Performance of Python Types
Now that you have a general understanding of big O notation, we’re going to spend some time discussing the big O performance for the most commonly-used operations supported by Python lists and dictionaries. The efficiencies of these data types are important because we’ll be using them to implement other abstract data structures for the remainder of this book.
This section is intended to give you some intuitive understanding of why the performances are what they are, but you won’t fully appreciate these reasons until later, when we explore how lists and dictionaries can be implemented.
Keep in mind that there is a difference between the Python language and a Python implementation. Our discussion below assumes the use of the CPython implementation.
The designers of the Python list data type had many choices to make during implementation. Each choice affected how quickly the list could perform operations. One decision they made was to optimize the list implementation for common operations.
Indexing & Assigning
Two common operations are indexing and assigning to an index position. In Python lists, values are assigned to and retrieved from specific, known memory locations. No matter how large the list is, index lookup and assignment take a constant amount of time and are thus .
Appending & Concatenating
Another common programming need is to grow a list. There are two ways to do this: you can use the
append method or the concatenation operator (
append method is “amortized” . In most cases, the memory required to append a new value has already been allocated, which is strictly . Once the C array underlying the list has been exhausted, it must be expanded in order to accomodate further
appends. This periodic expansion process is linear relative to the size of the new array, which seems to contradict our claim that
appending is .
However, the expansion rate is cleverly chosen to be three times the previous size of the array; when we spread the expansion cost over each additional
append afforded by this extra space, the cost per
append is on an amortized basis.
On the other hand, concatenation is , where is the size of the concatenated list, since sequential assignment operations must occur.
Popping, Shifting & Deleting
Popping from a Python list is typically performed from the end but, by passing an index, you can pop from a specific position. When
pop is called from the end, the operation is , while calling
pop from anywhere else is . Why the difference?
When an item is taken from the front of a Python list, all other elements in the list are shifted one position closer to the beginning. This is an unavoidable cost to allow index lookup, which is the more common operation.
For the same reasons, inserting at an index is ; every subsequent element must be shifted one position closer to the end to accomodate the new element. Unsurprisingly, deletion behaves the same way.
Iteration is because iterating over elements requires steps. This also explains why the
in operator in Python is : to determine whether an element is in a list, we must iterate over every element.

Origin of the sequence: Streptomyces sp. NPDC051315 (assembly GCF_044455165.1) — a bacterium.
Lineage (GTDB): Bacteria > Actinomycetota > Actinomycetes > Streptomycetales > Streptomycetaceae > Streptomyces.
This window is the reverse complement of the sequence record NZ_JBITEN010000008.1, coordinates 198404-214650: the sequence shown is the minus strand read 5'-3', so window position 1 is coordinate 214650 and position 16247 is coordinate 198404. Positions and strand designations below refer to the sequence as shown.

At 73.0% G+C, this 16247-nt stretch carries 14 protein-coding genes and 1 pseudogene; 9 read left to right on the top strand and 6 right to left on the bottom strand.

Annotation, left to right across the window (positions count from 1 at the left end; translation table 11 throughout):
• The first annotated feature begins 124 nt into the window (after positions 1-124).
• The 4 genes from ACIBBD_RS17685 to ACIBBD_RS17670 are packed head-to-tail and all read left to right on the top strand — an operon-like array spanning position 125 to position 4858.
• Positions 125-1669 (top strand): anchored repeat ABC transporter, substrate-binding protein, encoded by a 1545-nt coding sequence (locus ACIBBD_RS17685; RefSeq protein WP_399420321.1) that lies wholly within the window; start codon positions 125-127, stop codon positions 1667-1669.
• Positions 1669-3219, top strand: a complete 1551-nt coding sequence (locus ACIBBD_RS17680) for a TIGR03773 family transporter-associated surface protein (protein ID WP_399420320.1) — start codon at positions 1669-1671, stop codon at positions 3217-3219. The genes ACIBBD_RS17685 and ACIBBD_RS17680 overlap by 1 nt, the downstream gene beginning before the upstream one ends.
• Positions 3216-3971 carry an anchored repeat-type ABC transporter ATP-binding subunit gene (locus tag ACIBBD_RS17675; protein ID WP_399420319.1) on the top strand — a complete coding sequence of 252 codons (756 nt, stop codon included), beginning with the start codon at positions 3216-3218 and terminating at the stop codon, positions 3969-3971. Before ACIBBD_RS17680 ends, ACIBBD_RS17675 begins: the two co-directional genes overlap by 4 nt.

Slice operations require more thought. To access the slice
[a:b] of a list, we must iterate over every element between indices
b. So, slice access is , where is the size of the slice. Deleting a slice is for the same reason that deleting a single element is : subsequent elements must be shifted toward the list's beginning.
To understand list multiplication, remember that concatenation is , where is the length of the concatenated list. It follows that multiplying a list is , since multiplying a -sized list times will require appends.
Reversing a list is since we must reposition each element.
For reference, we’ve summarized the performance characteristics of Python's list operations in the table below:
|Operation||Big O Efficiency|
|get slice [x:y]|
The second major Python data type is the dictionary. As you might recall, a dictionary differs from a list in its ability to access items by key rather than position. For now, the most important characteristic to note is that “getting” and “setting” an item in a dictionary are both operations.
We won't try to provide an intuitive explanation for this now, but rest assured that we’ll discuss dictionary implementations later. For now, simply remember that dictionaries were created specifically to get and set values by key as fast as possible.
Another important dictionary operation is checking whether a key is present in a dictionary. This “contains” operation is also because checking for a given key is implicit in getting an item from a dictionary, which is itself .
Iterating & Copying
Iterating over a dictionary is , as is copying the dictionary, since key/value pairs must be copied.
We’ve summarized the efficencies of all dictionary operations in the table below:
|Operation||Big O Efficiency|
The “Average Case”
The efficiences provided in the above tables are performances in the average case. In rare cases, “contains”, “get item” and “set item” can degenerate into performance but, again, we’ll discuss that when we talk about different ways of implementing a dictionary.
Python is still an evolving language, which means that the above tables could be subject to change. The latest information on the performance of Python data types can be found on the Python website. As of this writing, the Python wiki has a nice time complexity page that can be found at the Time Complexity Wiki.